Is that what people really want?
    It might just be better for all to accept that F1 has engineered itself beyond the circuit and the climate it exists in, just like it has at many other circuits.

    1. Sure, modern F1 cars have outengineered themselves beyond the safety capability of a built-for-purpose racing circuit, but all these modern city tracks, Baku, Singapore, Miami, Las Vegas, and Saudi-Arabia’s “melted butter knife” are just fine and dandy.

      And lets not forget that all these tracks are just shining beacons of examples, of what a track that is good for racing looks like.

      You know…. if these tracks tried just a little bit harder, they could some day be as good as Hungaroring or Abu Dhabi.

      1. Hungaroring is one of the worst tracks on the calendar. I hope that’s what you meant.

    2. I don’t think anyone here wants drivers to die, or even for crashes to happen.

      However, there are some good discussion points here. We don’t want a knee jerk reaction either way.

      To me, though, putting a chicane in is the wrong plan. We’ve had this kind of reaction before, and it ruins the character of the tracks. I love Spa, it’s my favourite track on the calendar, but I’d rather see it dropped as being unsuitable than for it to be spoiled in this manner.

      Races should only be run on circuits which are suitable/safe for the cars being raced. It is looking more and more like Spa may not be suitable for modern single seaters.

      There is, of course, an alternative nobody has discussed: Make the cars more suitable for the circuits. Reduce the downforce they generate, and they will no longer be able to take such corners flat. Speeds will reduce overall, so the overall safety of all circuits will be improved. It’s likely that spray would be much less of a problem, so we would get more wet racing and fewer accidents in such conditions. And we would probably get closer racing, with more ability to overtake without artificial aids.

      F1 and other single seater series have become addicted to downforce. Maybe it’s time we got them into rehab.

    3. Spa hasn’t changed, the cars have. Including junior series. They’re too fast, have poor visibility (partly due to HANS which is an overall positive but not without cons), rely too much on downforce and are heavier too.


      It wasn’t at Spa that Zhou cleared the fence and broke his roll bar.
      It wasn’t at Spa that Bianchi was killed.
      It wasn’t at Spa that two marshals were killed in the 2000s.
      It wasn’t at Spa that Schumacher broke his leg.
      It wasn’t at Spa that Panis broke both of his legs.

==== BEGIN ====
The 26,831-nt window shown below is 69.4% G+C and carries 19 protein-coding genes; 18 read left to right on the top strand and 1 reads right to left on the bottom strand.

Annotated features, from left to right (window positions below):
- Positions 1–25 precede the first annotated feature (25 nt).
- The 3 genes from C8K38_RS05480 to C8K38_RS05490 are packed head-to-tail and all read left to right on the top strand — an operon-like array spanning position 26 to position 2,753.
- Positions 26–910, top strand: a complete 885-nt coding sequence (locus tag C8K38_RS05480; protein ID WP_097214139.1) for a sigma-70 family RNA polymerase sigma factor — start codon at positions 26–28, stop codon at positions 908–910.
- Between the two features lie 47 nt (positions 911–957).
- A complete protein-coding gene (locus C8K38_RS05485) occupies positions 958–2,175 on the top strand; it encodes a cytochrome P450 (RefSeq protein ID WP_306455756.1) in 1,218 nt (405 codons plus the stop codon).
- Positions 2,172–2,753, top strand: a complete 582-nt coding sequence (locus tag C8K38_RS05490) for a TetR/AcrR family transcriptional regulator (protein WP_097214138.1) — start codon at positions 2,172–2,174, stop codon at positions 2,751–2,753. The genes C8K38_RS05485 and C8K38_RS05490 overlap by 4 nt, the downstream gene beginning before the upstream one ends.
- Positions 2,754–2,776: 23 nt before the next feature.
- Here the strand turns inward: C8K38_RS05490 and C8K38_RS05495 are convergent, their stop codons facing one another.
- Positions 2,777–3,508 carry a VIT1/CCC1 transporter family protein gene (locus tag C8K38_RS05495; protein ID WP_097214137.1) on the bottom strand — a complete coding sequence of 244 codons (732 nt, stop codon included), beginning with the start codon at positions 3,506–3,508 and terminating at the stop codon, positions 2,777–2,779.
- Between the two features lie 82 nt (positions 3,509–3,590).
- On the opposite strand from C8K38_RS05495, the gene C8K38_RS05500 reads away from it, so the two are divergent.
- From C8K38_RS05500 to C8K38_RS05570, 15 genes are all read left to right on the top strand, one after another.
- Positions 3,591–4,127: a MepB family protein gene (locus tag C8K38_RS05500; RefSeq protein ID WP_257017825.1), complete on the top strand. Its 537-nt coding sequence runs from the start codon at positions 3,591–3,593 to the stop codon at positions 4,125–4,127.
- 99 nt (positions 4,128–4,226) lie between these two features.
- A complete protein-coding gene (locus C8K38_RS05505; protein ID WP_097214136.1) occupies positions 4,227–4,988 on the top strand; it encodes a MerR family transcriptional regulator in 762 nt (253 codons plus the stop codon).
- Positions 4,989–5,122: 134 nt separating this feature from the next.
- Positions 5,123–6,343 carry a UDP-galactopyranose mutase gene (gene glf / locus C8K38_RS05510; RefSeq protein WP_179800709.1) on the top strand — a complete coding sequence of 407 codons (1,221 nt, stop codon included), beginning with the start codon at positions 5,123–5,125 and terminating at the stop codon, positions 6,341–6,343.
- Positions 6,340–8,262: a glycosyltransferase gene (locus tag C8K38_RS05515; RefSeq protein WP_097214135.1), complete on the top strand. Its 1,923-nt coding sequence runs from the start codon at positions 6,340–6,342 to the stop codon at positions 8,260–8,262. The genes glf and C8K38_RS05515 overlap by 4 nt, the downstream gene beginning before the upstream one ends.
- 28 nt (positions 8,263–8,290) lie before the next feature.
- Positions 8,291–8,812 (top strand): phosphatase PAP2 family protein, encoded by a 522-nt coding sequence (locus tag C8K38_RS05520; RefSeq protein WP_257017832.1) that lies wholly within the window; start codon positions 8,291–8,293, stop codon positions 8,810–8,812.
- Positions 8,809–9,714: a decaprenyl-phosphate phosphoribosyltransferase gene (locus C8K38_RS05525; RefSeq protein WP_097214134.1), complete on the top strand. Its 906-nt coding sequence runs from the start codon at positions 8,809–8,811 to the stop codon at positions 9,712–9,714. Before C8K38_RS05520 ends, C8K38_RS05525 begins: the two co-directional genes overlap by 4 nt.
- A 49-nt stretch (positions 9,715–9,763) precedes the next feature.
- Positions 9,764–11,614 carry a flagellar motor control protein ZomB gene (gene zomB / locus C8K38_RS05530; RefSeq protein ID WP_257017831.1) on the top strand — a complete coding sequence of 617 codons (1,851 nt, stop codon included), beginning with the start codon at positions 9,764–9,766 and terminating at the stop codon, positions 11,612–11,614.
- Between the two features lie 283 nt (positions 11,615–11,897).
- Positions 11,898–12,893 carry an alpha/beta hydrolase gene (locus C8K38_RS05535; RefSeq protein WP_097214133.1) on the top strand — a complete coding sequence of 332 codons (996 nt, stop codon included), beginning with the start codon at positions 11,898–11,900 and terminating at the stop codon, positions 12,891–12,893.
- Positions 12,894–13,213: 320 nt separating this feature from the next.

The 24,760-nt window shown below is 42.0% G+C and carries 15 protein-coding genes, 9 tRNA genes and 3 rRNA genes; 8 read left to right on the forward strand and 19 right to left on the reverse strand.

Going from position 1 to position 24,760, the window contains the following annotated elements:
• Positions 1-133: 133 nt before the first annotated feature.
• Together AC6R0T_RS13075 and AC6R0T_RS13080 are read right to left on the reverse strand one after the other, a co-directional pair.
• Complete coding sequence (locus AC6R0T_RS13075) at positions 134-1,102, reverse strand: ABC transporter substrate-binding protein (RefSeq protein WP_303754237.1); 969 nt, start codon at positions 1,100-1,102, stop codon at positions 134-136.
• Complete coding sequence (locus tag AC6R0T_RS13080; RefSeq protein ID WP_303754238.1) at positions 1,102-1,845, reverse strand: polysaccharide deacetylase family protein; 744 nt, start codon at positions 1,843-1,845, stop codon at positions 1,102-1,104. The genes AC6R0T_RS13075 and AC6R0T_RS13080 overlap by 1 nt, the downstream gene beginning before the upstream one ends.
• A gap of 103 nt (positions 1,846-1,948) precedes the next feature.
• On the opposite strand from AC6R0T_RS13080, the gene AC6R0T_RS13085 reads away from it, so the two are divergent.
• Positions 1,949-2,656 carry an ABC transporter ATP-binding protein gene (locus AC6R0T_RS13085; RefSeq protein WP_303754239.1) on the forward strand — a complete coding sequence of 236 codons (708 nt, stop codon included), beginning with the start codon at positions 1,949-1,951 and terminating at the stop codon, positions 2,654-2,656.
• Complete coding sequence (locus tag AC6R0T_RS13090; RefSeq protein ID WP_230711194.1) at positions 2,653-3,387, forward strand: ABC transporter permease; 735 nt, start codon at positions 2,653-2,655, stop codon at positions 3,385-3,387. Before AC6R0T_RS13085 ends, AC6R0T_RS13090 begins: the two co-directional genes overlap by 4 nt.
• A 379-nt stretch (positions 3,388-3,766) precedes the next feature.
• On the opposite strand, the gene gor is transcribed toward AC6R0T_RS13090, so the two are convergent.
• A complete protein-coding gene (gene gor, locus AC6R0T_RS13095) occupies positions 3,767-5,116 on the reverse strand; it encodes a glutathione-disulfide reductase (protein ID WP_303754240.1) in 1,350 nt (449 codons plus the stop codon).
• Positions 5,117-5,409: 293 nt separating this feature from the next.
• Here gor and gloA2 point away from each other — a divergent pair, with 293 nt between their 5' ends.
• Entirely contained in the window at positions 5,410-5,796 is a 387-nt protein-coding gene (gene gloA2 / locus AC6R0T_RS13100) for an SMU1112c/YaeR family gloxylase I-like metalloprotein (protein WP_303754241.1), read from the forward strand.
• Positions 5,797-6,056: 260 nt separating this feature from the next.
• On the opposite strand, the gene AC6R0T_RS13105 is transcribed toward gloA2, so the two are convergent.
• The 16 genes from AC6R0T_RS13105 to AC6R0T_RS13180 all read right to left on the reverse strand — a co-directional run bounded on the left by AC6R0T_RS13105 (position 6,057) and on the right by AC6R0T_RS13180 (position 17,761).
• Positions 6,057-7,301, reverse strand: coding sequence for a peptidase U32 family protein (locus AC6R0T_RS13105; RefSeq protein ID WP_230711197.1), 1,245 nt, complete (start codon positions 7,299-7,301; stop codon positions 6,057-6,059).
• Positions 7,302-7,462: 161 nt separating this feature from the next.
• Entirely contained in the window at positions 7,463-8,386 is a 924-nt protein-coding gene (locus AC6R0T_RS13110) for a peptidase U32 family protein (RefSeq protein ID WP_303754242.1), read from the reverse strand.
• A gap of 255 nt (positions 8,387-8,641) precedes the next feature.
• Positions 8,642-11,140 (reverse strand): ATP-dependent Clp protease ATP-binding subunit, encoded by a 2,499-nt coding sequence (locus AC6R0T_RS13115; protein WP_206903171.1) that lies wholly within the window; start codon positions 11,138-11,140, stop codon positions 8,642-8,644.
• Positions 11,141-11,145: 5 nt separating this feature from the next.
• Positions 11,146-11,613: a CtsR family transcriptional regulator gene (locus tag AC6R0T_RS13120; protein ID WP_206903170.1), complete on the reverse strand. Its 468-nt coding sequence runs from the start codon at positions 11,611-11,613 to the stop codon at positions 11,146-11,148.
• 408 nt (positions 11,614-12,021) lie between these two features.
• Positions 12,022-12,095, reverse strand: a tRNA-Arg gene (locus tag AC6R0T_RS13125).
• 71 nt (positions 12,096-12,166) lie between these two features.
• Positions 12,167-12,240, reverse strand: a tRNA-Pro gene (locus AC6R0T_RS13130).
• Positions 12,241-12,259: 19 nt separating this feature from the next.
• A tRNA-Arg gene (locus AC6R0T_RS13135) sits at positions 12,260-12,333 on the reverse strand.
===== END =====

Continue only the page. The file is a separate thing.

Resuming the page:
If F1 wants to ditch Spa because it can get more money elsewhere, they should just say so.

      1. some racing fan
        8th July 2023, 5:34

        Spa has changed a little since it was shortened in 1979- particularly the downhill straight next to the old pits and the area before the F1 pits.

  12. They are better off, having these youngsters that feel like they have prove every single meter they drive they have the potential to become the best in the world, in conditions where visibility will or is zero.

    Their skill levels plus mindless ambition is a recipe for disaster in those conditions.

  13. How about there be some consideration regarding the safety and power level of the lower classes of cars first?
    Also, extending the run-offs in the corners, and around the beginning of the Kemmel straight, shold be considered before destroying the track’s most iconic features. Why not just make all tracks be boring carparks like the snore fest that is Abu Dhabi?

    Spa is a legendary track and, whether we like it or not, the truth is that motorsport is dangerous and will probably never be risk free.

    I also believe that the hypocrisy of drivers and teams has now reached a completely new level. How can there be outcry at the danger of motorsport, and demands to neuter an iconic track, while simultaneously introducing brand new tracks that arguably are even more dangerous? (Looking at Saudi here).

    If Zhou and Babby-Stroll want F1 to be safe, they can take the Government sponsors and their daddies money and go drive their cars in the parking lot.
    I am sure the CCP and Papa-Stroll can afford one of these, should fir the talent and risk tolerance of the drivers better too:

    …yes, I am aware I am typing this from the comfort of my own couch.

  14. Señor Sjon
    7th July 2023, 9:48

    I wonder what Zhou had to say about the Saudi track. The incident at Spa could happen there as well with ease and have similar consequences.

    The crash didn’t even happen at Eau Rouge or Radillion, but at the small kink at the start of the Kemmel Straight. One of the easies solutions would be to have SC-restarts on the Kemmel Straight. Then they have a full lap to get used to the conditions in racing speed.

  15. Asphalt runoffs subconsciously invite drivers to keep it pinned while trying to avoid an incident. They think they will get around it and simultaneously gain an advantage. If it was gravel, it would never happen.

  16. some racing fan
    8th July 2023, 5:32

    This most recent fatal accident there didn’t even happen at Eau Rouge. It happened further up the Kemmel Straight.

Comments are closed.